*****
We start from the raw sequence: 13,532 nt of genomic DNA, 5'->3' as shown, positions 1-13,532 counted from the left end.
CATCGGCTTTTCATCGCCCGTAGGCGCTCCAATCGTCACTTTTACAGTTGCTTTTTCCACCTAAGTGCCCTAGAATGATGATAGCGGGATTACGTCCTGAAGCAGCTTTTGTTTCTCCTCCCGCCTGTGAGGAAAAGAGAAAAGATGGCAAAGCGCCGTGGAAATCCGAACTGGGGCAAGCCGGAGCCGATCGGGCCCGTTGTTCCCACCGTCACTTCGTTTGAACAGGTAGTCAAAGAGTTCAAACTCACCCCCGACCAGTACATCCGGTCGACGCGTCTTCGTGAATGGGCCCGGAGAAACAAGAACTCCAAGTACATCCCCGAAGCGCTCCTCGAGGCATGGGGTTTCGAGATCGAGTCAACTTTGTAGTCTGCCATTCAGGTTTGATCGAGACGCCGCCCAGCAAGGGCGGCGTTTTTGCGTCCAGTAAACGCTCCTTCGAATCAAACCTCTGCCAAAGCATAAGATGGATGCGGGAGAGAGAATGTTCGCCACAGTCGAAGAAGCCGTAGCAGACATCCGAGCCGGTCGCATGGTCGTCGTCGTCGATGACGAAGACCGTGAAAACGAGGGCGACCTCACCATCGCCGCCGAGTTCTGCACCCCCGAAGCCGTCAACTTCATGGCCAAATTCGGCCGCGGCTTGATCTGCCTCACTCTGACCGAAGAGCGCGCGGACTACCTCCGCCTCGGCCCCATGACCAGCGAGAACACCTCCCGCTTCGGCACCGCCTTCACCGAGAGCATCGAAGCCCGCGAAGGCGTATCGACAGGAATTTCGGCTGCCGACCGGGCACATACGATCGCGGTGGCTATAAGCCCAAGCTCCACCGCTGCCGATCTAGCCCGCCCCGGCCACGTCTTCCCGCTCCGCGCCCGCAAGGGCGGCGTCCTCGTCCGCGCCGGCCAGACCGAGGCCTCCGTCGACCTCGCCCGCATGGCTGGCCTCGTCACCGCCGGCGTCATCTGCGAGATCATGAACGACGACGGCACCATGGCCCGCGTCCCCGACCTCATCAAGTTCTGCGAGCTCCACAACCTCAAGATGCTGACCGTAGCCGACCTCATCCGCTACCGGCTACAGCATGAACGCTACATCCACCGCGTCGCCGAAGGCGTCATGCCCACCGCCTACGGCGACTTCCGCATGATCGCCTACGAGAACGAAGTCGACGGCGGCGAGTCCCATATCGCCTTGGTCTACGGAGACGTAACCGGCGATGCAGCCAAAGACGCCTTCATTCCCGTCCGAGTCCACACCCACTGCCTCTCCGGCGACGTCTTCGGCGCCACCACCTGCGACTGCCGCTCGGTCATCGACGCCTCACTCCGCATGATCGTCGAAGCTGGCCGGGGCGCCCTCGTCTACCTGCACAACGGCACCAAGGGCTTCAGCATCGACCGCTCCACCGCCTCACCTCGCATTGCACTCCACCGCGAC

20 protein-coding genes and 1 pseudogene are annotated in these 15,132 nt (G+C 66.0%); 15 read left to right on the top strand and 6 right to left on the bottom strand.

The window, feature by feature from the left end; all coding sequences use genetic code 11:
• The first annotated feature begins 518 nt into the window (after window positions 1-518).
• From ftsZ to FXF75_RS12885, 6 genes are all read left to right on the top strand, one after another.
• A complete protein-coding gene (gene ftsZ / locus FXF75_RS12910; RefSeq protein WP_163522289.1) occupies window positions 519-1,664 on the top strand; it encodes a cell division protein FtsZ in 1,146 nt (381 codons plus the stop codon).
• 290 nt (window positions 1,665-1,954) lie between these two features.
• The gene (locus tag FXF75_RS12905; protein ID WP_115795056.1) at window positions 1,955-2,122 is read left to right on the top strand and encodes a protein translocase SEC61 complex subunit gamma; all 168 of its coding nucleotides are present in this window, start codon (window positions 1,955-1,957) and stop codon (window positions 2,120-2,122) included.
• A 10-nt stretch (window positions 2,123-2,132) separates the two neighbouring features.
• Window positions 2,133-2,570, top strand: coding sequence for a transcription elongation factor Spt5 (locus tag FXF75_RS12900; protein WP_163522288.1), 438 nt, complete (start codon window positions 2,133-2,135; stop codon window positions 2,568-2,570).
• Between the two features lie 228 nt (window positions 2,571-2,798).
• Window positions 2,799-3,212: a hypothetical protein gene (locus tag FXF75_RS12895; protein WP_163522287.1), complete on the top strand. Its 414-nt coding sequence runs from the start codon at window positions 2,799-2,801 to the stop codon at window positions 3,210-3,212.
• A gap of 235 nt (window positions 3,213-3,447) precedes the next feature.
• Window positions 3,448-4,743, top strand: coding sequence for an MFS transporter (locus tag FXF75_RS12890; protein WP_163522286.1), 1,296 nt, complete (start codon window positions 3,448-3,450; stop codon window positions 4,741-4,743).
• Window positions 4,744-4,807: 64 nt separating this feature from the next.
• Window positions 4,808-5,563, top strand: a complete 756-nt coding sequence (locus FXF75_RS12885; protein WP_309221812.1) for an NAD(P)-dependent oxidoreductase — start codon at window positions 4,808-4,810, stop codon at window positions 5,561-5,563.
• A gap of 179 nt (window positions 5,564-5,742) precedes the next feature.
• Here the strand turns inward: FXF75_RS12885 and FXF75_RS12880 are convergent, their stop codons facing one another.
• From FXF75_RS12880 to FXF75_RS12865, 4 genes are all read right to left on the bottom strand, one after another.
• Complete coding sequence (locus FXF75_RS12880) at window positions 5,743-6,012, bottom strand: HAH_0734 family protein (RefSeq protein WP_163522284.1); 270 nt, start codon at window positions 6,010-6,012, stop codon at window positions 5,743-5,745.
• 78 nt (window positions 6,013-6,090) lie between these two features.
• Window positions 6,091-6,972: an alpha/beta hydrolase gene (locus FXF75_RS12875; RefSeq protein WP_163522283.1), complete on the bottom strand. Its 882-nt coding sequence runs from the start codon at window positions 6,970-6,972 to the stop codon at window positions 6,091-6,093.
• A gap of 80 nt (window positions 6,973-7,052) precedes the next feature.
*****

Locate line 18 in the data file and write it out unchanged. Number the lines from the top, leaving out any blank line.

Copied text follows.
• A gap of 179 nt (window positions 5,564-5,742) precedes the next feature.